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Ruby ||= Behaviour

can someone explain this please What is the output of this code? foo = false bar = 2 print foo ||=bar

8/24/2019 11:32:26 PM

ABADA S

2 Answers

New Answer

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This one really gave me a full trip. x ||= y actually behaves as x || (x = y) instead of x = (x || y) In short, what this means is that y is assigned to x only if x is falsy. We know that anything which is not false or nil is truthy in Ruby, so in your example, foo (false) is falsy and bar (2) is truthy. foo ||= bar is evaluated as foo || (foo = bar) Since foo is truthy, foo = bar is not executed, and foo is returned from the statement. The value of foo, 2, is printed.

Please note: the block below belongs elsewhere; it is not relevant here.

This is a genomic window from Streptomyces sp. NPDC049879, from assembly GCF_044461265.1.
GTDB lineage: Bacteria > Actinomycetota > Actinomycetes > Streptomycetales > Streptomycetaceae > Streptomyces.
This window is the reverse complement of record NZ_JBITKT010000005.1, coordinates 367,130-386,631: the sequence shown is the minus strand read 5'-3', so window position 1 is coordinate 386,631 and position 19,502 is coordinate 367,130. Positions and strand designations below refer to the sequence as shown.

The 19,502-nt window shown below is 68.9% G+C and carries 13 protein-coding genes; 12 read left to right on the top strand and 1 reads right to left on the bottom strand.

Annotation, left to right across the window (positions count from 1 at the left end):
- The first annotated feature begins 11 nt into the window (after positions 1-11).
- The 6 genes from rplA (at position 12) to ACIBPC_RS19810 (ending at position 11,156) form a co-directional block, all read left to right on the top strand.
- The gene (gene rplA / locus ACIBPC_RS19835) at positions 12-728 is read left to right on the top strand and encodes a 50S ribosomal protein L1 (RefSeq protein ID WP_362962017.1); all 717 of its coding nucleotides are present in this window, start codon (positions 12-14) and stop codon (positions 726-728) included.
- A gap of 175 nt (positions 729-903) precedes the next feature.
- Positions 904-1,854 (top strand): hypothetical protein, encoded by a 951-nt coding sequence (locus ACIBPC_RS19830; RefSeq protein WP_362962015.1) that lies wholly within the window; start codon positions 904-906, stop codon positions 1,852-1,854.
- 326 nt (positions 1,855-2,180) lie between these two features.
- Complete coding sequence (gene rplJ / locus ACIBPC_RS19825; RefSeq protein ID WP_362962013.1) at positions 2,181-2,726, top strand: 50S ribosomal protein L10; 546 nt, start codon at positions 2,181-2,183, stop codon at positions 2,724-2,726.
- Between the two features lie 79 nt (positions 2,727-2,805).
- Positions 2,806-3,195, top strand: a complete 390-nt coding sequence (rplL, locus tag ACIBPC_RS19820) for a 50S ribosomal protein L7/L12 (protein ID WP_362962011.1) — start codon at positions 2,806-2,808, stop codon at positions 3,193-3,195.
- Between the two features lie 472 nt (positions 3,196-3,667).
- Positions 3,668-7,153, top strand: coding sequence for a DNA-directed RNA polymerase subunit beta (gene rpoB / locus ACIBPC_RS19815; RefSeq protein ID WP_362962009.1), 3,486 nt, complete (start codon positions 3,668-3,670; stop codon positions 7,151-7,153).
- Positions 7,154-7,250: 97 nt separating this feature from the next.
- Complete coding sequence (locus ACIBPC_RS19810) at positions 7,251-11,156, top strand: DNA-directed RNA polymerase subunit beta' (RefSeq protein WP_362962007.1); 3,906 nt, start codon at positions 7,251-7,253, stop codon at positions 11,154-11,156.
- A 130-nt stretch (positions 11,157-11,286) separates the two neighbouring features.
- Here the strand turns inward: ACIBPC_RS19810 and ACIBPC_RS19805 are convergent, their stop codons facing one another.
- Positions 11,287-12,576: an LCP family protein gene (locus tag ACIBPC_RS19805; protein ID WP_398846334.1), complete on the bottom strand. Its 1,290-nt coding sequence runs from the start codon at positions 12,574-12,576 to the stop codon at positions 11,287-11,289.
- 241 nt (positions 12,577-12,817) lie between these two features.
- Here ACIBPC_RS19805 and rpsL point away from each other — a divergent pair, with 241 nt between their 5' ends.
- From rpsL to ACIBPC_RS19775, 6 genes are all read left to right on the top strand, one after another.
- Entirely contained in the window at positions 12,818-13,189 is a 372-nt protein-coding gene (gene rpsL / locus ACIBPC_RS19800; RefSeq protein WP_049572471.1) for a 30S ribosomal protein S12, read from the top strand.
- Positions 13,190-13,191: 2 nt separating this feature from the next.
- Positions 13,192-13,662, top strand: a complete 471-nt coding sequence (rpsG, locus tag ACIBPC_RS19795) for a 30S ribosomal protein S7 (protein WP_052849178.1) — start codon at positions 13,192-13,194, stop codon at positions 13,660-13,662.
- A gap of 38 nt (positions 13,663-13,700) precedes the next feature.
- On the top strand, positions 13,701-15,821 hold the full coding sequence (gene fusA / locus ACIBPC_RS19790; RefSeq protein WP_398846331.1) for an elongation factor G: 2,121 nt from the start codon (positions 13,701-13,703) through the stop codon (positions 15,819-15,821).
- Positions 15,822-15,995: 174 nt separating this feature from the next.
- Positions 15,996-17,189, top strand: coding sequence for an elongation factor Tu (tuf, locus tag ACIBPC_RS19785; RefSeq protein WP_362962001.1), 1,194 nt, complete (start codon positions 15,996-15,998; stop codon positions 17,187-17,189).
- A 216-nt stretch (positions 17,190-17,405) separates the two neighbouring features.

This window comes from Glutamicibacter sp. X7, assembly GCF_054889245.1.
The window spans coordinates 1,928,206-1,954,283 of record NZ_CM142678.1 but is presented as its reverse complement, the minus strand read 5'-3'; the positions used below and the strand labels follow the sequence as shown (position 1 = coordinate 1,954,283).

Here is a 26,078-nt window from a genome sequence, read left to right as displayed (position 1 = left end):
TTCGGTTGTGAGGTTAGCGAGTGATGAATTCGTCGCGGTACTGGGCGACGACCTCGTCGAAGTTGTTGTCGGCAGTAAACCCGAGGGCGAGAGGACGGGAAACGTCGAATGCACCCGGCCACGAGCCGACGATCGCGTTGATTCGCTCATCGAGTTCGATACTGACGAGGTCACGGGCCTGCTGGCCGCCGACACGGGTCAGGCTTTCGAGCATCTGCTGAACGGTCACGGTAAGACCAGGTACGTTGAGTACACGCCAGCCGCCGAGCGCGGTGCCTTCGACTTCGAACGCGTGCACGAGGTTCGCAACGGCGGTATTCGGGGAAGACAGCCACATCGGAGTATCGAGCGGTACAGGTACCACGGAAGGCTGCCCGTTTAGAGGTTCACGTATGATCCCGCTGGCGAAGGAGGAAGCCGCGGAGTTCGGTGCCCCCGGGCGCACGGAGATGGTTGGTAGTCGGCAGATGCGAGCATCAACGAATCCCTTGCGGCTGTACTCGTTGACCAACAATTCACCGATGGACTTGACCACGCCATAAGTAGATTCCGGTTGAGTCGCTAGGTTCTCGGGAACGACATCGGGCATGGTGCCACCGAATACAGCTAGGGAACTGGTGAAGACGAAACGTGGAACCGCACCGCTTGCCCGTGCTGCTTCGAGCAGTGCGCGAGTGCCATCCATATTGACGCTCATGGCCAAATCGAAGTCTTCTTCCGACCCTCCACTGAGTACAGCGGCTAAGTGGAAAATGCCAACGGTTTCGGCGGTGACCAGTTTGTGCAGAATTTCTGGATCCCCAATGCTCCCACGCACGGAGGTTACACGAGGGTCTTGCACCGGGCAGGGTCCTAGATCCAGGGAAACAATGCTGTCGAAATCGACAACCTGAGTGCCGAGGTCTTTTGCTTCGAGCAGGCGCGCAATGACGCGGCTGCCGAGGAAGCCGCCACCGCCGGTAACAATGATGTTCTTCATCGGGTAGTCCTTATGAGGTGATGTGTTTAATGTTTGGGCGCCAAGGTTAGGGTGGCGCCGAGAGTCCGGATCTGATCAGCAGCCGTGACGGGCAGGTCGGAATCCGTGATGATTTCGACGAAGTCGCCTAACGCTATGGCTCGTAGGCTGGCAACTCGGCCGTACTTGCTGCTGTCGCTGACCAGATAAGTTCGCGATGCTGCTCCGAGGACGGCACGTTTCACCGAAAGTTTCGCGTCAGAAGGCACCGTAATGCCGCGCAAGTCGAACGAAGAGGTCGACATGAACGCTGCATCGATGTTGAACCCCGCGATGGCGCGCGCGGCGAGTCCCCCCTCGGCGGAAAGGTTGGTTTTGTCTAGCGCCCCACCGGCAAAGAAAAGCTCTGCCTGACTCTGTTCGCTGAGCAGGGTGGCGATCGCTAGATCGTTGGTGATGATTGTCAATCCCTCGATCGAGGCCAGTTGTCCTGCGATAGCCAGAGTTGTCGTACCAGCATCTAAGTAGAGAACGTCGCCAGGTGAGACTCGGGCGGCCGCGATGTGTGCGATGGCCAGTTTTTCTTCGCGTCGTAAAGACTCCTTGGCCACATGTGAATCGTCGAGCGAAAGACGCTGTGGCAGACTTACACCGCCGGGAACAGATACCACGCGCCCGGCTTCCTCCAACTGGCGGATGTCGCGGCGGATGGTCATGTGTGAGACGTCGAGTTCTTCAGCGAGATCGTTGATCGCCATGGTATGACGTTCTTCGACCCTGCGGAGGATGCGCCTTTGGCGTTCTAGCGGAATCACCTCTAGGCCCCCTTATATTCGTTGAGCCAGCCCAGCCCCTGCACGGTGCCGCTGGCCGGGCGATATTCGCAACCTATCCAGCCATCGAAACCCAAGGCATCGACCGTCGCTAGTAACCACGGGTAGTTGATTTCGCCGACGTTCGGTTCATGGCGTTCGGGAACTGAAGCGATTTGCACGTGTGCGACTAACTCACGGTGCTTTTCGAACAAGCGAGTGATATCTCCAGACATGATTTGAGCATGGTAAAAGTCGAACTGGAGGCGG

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thanks this is full answer